Porting a Linux application to Xenomai dual kernel

This document is a list of recipes I used to modify non real-time Linux applications to get them, or more precisely, some part of them, to meet deadlines using Xenomai dual kernel POSIX interface.

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Xenomai in dual kernel mode runs two kernels (hence the name): the Xenomai real-time kernel, scheduling threads using real-time scheduling policies and the Linux kernel, scheduling its threads as usual, running when no real-time thread of higher priority is runnable by the Xenomai kernel.

To ease working with this dual kernel system, a Xenomai application thread may run in two modes: either the primary mode, where it is scheduled by the Xenomai kernel, and benefits from hard real-time scheduling latencies, or the secondary mode, where it is an ordinary Linux thread, and as such may call any Linux services.

Such a thread may change mode dynamically, that is, when this thread calls a Xenomai real-time service while running in secondary mode, it switches to primary mode, when it calls any non real-time Xenomai service or any Linux service (including exceptions such as page faults) while running in primary mode, it switches to secondary mode.

This description of Xenomai is a bit sketchy, for more information, you should have a look at the Life with Adeos article.

Your aim, when getting an application to meet its deadlines using Xenomai dual kernel, is to identify the “performance constrained” loop in your application, and arrange for the thread running this loop to never get out of primary mode. This means that you must identify the calls made by this thread to Xenomai non real-time services and to Linux services, and replace them some way or another.

To identify the call to services making your application switch to secondary mode, there are essentially two approaches:

  • the static code analysis;
  • the run-time checks.

The best method is probably a blend of the two: find the problematic service calls with a static code analysis, then validate your modified code with run-time checks.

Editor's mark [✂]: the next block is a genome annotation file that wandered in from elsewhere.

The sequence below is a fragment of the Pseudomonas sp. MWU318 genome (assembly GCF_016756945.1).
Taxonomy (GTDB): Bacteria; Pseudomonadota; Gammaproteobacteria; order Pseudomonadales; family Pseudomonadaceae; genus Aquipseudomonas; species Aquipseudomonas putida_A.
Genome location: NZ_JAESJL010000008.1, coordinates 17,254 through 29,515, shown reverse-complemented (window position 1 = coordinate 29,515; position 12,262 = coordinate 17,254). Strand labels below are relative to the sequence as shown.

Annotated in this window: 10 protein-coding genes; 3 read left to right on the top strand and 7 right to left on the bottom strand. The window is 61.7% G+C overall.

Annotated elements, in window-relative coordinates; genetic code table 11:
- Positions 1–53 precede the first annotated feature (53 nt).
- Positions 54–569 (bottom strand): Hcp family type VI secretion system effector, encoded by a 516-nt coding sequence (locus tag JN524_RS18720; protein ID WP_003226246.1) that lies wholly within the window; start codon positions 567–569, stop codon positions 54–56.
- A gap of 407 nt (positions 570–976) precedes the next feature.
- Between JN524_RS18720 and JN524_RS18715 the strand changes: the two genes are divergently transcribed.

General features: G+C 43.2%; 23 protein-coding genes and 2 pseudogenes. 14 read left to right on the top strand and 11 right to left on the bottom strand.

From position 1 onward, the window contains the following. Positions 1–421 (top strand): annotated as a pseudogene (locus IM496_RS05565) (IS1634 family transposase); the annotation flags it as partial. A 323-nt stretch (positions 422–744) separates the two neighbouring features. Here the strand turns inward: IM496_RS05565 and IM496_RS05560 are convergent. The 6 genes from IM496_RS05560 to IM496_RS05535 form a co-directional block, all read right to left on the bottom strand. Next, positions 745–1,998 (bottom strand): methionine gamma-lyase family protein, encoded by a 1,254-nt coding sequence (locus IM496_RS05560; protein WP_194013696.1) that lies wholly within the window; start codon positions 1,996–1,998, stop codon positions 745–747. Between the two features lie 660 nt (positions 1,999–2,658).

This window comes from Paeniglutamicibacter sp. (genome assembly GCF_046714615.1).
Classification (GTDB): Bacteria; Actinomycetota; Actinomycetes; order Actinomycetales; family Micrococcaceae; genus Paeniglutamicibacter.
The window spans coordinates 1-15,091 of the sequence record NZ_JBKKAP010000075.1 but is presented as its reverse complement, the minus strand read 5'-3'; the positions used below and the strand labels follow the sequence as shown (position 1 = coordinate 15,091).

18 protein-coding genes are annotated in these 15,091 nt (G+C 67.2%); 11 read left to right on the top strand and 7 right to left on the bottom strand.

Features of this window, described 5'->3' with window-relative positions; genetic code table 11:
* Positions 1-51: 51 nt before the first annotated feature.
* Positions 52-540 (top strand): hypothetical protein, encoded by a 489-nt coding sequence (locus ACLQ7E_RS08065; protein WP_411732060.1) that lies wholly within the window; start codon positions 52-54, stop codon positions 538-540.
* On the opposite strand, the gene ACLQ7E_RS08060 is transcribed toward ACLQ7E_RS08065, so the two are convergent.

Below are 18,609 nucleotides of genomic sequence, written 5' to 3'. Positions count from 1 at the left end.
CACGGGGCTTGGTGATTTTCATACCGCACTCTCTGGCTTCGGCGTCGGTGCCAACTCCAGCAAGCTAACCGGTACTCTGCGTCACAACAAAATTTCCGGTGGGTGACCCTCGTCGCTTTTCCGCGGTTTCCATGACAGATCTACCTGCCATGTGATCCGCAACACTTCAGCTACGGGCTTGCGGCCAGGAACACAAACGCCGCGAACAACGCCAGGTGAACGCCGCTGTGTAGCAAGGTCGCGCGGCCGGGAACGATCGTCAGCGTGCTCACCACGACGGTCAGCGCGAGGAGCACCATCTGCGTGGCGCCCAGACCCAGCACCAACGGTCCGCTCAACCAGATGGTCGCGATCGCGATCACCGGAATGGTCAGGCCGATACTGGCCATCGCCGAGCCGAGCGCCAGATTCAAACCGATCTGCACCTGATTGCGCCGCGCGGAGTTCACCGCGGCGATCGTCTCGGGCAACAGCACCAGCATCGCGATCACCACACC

Compilation for the Xenomai POSIX skin

The very first step to make your application meet deadlines using the Xenomai posix skin is to recompile it for this skin. It will not make your application a real-time application auto-magically, but it is needed if you intend to find the problematic service calls using run-time checks.

Compilation flags

To ease that task, the xeno-config script, installed when compiling Xenomai user-space support, is able to give you these flags. For instance, you can add the following snippet to your makefile:

 XENO_POSIX_CFLAGS:=$(shell DESTDIR=$(XENO_DESTDIR) $(XENO_CONFIG) --skin=posix --cflags)
 XENO_POSIX_LIBS:=$(shell DESTDIR=$(XENO_DESTDIR) $(XENO_CONFIG) --skin=posix --ldflags)

XENO_DESTDIR is the staging directory used when installing cross-compiled binaries and libraries, in other words, the local copy of the root file-system of your embedded system. It is / when the compilation system is also the system where Xenomai runs.

/usr/xenomai/bin/xeno-config is the default path of the xeno-config script under this root file-system, but it may be different if you chose a different installation prefix using Xenomai’s configure script –prefix parameter (whose default value is /usr/xenomai).

If using Xenomai before version 2.5.2, the xeno-config syntax was a bit different.

You may then add $(XENO_POSIX_CFLAGS) to the compilation flags of all your object files, and $(XENO_POSIX_LIBS) to the link flags of all your dynamic libraries (using POSIX services) and executable files.

Beware: this way of obtaining the compilation flags is recommended, if for anything because it will make using a different release of Xenomai easier: the flags may change between two different releases.

Under the hood: the –wrap flag

So, what do these flags do? The main part of the job is done in the XENO_POSIX_LIBS flags. They contain a list of –wrap directives to substitute calls to Linux POSIX services with calls to Xenomai POSIX services.

For instance, if the compiled application contains a call to pthread_create, and you pass –wrap pthread_create on the linker command line (so, if you link with gcc, you have to pass -Wl,–wrap,pthread_create on the command line), this call to pthread_create will be replaced with a call to __wrap_pthread_create.

The Xenomai POSIX skin library, called libpthread_rt.so, also passed in XENO_POSIX_LIBS does contain an implementation of __wrap_pthread_create which will be the one finally called by your program.

Among the few methods available to get POSIX applications to use Xenomai services, this one was chosen because:

  • plain Linux services are still available (see Use of Linux original services); you may need them, and they would not have been available if, for instance macros had been used.
  • there is no need to change the POSIX services names in the program; after all, the POSIX services names are standard.

Using static libraries

Due to the use of the –wrap flag, it is necessary to do the link edition of an application with static versions of the Xenomai POSIX skin library two stages. To help in this matter, versions of Xenomai after 2.5.0 include a script called “wrap-link.sh”.

For more information try wrap-link.sh –help.